Scientists from the University ofWisconsin-Madison, working with colleagues in Vietnam and Japan, reportin a brief communication in next week's edition (Oct. 20, 2005) of thejournal Nature that a young girl, provided with a prophylactic dose ofthe drug after experiencing mild influenza symptoms, developed a strainof the virus that was highly resistant to the drug.
The findingsuggests that health officials - now stockpiling millions of doses ofthe drug to forestall a global outbreak of influenza and buy time todevelop and mass produce a vaccine - should also consider otheroptions, according to Yoshihiro Kawaoka, an international authority oninfluenza and the senior author of the Nature paper.
Recentreports indicate the federal government may spend billions of dollarsto stockpile as much as 81 million courses of Tamiflu to forestall apossible influenza pandemic. The government has already stockpiled anestimated 12 to 13 million courses.
"This is the first line ofdefense," says Kawaoka, a professor in the UW-Madison School ofVeterinary Medicine who holds a joint appointment at the University ofTokyo. "It is the drug many countries are stockpiling, and the plan isto rely heavily on it."
The drug would be used to slow the spread of influenza until a vaccine is developed, which may take up to six months.
Tamifluis delivered orally and works to impede the spread of the virus bybinding to and inhibiting one of the surface enzymes the virus uses toexit infected cells of a host. Once inside a host cell, the viruscommandeers the cell's reproductive machinery to make new infectiousparticles that go on to take over other cells. When the drug is atwork, Kawaoka explains, "the virus is still able to replicate inside acell, but is unable to get out and infect other cells."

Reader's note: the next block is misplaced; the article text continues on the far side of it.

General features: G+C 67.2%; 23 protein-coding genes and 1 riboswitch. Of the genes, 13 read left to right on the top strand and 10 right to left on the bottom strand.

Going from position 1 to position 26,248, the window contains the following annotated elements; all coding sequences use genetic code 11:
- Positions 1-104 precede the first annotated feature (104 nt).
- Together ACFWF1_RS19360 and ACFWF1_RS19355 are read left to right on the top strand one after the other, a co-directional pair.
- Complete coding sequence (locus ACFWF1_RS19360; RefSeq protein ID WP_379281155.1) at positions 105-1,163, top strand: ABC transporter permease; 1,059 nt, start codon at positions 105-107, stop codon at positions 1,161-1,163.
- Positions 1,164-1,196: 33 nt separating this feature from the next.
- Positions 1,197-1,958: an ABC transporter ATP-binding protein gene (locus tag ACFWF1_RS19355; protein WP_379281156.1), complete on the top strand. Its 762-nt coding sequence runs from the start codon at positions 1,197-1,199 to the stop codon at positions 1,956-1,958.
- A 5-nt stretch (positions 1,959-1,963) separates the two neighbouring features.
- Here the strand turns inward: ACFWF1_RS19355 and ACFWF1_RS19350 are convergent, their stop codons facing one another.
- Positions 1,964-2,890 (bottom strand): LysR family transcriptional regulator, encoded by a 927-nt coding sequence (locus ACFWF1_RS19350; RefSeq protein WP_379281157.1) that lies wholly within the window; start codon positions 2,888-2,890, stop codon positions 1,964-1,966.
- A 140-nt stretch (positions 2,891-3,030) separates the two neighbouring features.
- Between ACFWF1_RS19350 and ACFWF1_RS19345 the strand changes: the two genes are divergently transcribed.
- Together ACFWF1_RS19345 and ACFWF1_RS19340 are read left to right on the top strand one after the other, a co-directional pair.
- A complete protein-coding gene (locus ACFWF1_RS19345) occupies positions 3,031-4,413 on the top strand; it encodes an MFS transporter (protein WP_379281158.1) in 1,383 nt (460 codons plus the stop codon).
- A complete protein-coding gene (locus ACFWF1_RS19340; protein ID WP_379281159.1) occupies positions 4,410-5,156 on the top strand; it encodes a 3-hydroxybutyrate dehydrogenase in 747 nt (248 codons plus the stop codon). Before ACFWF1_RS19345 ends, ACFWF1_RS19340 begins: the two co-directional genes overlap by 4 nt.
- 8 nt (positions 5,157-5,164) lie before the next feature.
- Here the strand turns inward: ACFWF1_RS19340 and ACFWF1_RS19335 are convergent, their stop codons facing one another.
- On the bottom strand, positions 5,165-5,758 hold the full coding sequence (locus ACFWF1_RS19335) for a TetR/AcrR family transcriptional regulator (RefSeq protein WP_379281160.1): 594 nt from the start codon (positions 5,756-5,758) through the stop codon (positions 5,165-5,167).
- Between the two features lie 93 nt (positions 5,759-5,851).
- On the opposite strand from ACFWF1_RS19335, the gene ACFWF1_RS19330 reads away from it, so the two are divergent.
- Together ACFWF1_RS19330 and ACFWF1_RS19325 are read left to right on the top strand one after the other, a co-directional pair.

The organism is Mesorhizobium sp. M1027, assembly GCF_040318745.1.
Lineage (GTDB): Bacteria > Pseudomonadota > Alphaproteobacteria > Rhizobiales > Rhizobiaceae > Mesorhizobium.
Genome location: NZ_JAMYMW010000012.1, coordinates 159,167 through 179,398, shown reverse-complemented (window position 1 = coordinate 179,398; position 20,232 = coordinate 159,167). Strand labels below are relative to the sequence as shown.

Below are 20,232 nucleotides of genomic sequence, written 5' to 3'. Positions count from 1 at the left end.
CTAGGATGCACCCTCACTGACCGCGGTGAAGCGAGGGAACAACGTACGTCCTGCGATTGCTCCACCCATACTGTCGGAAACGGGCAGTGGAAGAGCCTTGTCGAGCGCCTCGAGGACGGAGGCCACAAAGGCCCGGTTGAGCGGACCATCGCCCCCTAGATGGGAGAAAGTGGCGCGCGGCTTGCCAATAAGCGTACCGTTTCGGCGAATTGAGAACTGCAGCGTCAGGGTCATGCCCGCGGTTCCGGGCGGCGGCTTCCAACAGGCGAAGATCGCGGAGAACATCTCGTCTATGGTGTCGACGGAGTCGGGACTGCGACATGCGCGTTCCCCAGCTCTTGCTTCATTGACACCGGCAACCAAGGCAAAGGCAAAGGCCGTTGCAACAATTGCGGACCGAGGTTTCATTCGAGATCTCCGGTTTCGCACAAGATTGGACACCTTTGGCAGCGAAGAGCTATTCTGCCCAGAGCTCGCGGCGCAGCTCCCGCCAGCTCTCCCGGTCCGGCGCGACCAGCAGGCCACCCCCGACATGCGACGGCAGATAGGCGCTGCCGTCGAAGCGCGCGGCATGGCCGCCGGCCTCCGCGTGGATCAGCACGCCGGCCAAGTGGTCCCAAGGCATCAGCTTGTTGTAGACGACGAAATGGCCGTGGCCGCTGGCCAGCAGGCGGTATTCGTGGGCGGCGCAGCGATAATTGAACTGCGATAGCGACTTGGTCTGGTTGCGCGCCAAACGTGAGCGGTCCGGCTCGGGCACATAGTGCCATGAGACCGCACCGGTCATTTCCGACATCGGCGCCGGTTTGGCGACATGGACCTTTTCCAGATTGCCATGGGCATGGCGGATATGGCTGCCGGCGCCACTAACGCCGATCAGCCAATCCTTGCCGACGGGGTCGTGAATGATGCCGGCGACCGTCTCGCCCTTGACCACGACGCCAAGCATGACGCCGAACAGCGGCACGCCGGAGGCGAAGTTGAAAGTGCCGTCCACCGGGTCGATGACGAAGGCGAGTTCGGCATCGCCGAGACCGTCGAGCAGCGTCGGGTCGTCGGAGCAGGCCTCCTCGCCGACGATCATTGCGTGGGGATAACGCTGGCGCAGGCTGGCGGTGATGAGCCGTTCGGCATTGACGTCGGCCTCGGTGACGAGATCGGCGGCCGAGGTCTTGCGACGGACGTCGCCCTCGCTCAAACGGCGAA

Oseltamivir,which Kawaoka describes as an "amazing drug," is one of three compoundsproven to be effective against influenza. One class, derivatives of thecompound adamantine, would be less effective, as some flu viruses havealready evolved resistance to it. The other drug, zanamivir, which wasdeveloped prior to oseltamivir, is effective, but is formulated as apowder and requires that a clinician provide instructions for use.Thus, it is more cumbersome to administer than the orally deliveredTamiflu.
These flu-fighting drugs, says Kawaoka, are by no meansa replacement or alternative to a vaccine. Effective vaccines canconfer immunity, preventing the virus from gaining a toehold in thebody. But it is unlikely sufficient quantities of a vaccine can beproduced and stockpiled prior to the emergence of a new virus in humanpopulations.
If avian influenza does emerge and becomesinfectious from human to human - and nearly all experts agree that willhappen at some point in the future - an outbreak similar to the 1918influenza pandemic could occur. That pandemic killed as many as 50million people, more than died on all the battlefields of World War I.Scientists and vaccine manufacturers would be in a race against time toproduce enough doses to forestall disaster. Drugs like Tamiflu, used incombination with quarantine, would be intended to slow the spread ofthe disease until a vaccine is produced.
Kawaoka says there maynot be enough Tamiflu to go around even though countries arestockpiling it. The Wisconsin scientist says that will create a risk ofpatients sharing the drug and using smaller doses, which couldaccelerate the emergence of virus resistant to the drug and hamperefforts to contain the spread of the disease.
He says healthofficials should consider stockpiling zanamivir and recommending thatonly the therapeutic dosages of Tamiflu be administered to patients.
"We'vebeen watching for this change (in the virus)," Kawaoka says. "This isthe first, but we will see others. There's no question about it."
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